KISS Principle, Lesson Learned.
A design principle noted by the U.S. Navy in 1960, KISS=” Keep it simple, stupid.” read more on wiki. I’d like to share one of my experience and why we, as a designer should have take this principle as the primary foundation.
This article is for designer who is not in software environment. The following story was taking place while I was learning proper approaches in a manufacturer company. Luckily I am now working in a software company, lesson learned and I moved forward. :)
In most of days, I like to create something fun so I don’t get bored myself while developing the project. While doing so, I might be blurring the need of target user accidentally. Last year, we had a project to a web app for our customers. If by any chance, you also work in a large organization and non-software environment, you know that it’s your duty to go get as much information as you can.
But who was our target user? I didn’t have clear picture. My focus was more on understanding how the actual product works, this web app is a digital tool to help customers select their new bathroom (tub and shower). I spent a lot of time to talked with industry designer, understanding what’s the possibility of the actual product can expanded. I stared to make prototypes with “fun” in mind, my thought was if user land to this web app, they don’t really know what they want yet, so they should play around and see what we can offer.
Here is the prototype run 1.
NikeID was the main influence of this prototype, as I just mentioned, fun was the key. Back then my target user was, persona: Christina is a 38 years old wife, she is thinking to redo their bathroom. She often browse Houzz, and she has good taste of design.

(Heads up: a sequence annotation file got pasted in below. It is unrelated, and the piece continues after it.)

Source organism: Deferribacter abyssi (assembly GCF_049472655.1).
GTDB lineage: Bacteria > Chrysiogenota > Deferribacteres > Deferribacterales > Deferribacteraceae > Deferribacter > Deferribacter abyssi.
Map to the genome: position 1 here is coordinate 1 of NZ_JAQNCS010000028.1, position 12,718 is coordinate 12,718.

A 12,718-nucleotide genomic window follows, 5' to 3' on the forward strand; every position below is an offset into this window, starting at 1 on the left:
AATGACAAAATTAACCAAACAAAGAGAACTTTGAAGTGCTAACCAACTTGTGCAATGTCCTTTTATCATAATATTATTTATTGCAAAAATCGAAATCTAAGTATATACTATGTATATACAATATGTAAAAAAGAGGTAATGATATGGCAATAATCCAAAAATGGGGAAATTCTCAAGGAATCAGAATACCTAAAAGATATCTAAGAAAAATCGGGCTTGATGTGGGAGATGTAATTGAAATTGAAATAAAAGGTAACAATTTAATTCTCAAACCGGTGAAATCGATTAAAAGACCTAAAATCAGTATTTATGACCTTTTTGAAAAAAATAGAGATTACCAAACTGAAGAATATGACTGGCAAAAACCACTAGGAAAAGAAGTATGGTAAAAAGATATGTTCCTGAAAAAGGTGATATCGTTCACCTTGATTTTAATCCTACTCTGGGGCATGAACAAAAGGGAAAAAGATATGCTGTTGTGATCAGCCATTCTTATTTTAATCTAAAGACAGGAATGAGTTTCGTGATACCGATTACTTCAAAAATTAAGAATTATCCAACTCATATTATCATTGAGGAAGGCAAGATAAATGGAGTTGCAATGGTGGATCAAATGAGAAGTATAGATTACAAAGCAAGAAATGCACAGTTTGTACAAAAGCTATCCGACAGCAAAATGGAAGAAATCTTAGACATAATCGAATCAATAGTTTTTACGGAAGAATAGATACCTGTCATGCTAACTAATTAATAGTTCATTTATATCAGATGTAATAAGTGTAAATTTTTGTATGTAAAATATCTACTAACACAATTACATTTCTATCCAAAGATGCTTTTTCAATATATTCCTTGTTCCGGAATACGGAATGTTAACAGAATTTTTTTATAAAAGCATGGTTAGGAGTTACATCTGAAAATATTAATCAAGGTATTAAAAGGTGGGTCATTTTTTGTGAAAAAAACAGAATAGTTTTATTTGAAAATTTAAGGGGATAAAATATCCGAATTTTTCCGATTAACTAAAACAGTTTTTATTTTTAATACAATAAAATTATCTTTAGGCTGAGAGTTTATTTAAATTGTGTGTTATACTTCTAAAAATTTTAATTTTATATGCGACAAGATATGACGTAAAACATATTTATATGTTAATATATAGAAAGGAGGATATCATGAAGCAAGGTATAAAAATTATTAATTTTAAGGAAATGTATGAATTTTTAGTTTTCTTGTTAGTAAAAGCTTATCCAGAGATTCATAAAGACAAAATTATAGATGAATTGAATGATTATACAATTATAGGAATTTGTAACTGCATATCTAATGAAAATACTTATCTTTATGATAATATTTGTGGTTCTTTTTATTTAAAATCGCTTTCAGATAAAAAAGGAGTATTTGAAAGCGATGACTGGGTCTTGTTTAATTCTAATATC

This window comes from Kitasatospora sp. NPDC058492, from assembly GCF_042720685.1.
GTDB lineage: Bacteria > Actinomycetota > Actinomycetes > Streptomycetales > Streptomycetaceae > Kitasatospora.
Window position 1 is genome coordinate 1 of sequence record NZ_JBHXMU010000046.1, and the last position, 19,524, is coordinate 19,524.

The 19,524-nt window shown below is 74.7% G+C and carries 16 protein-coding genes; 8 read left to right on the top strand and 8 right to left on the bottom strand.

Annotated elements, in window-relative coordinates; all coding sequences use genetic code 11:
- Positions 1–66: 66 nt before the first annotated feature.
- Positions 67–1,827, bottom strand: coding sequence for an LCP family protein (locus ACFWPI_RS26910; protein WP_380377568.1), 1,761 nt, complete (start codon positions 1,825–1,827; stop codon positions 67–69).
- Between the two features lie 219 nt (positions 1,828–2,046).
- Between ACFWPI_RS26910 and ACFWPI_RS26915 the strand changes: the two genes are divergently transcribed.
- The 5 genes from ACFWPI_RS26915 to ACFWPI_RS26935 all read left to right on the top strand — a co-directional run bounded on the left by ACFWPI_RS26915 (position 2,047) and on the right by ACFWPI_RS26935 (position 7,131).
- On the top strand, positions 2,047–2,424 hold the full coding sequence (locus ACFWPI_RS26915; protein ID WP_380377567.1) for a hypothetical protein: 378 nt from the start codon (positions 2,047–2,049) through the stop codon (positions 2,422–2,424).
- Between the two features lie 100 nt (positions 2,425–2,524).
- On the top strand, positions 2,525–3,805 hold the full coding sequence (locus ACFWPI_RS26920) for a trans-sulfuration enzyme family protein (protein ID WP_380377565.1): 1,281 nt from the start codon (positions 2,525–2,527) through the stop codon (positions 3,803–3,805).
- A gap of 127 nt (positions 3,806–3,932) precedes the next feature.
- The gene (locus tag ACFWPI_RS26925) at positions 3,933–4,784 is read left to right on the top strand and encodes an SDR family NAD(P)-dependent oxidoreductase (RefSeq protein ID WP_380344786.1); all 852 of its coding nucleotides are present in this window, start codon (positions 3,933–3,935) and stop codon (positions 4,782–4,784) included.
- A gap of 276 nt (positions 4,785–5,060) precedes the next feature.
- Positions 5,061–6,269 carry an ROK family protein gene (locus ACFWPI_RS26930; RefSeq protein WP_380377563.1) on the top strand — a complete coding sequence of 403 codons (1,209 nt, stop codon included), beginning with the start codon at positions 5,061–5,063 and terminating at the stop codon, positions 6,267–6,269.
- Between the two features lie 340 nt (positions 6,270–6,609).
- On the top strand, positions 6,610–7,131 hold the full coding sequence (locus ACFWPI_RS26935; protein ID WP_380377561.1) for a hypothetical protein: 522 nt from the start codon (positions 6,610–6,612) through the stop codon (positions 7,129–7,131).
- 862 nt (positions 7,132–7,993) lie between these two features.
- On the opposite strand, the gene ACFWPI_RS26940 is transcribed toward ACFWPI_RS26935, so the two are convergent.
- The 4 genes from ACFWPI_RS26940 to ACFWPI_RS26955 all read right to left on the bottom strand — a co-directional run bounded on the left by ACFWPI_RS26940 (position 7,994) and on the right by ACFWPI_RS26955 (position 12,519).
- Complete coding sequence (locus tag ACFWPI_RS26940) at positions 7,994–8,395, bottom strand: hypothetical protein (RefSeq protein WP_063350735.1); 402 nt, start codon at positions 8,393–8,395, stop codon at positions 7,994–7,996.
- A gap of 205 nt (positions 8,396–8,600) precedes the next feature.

Of cause I failed. This prototype tested with in-house researcher, he killed this prototype right after the test. The reason was the actual product doesn’t offer the flexibility of options. The way I designed, it means user can create whatever they want by selecting any walls, and glass. But the actual product doesn’t offer this flexibility due of the installation security.
After many iteration, we went out for A/B testing with real user. Oh, forgot to mention, while I’m developing the prototype, the target user group finally been prioritized. The company had “Property builder” “Bathroom designer” “Plumbing contractor” in mind, this is really off than my original thoughts!
Usability testing is the moment of truth and you can learn so MUCH out of it. We have learn our target user actually know what type of bathroom they need before search online for material. The essential information they have are size and wall placement. If you think about it, they are house builders, why won’t they know what they want, or what can they do, right?
This is where you should apply KISS. Build the tool which allow user go right to the point where they wanted. Try the final published version here.
Often time, company want to make one tool and hit many birds as it can, but we should always prioritize it. It help us to focus and apply the KISS.
When you notice the lack of resources, you should at least to know: Who is your user? How do they work? and try as many testing as you can while you build it, it’s very simple, just ask ur co-worker and see how they click through, the quick and dirty way. A good UX is not from only one person, it a good mix of feedback and iterations. Make it simple, make it straight forward.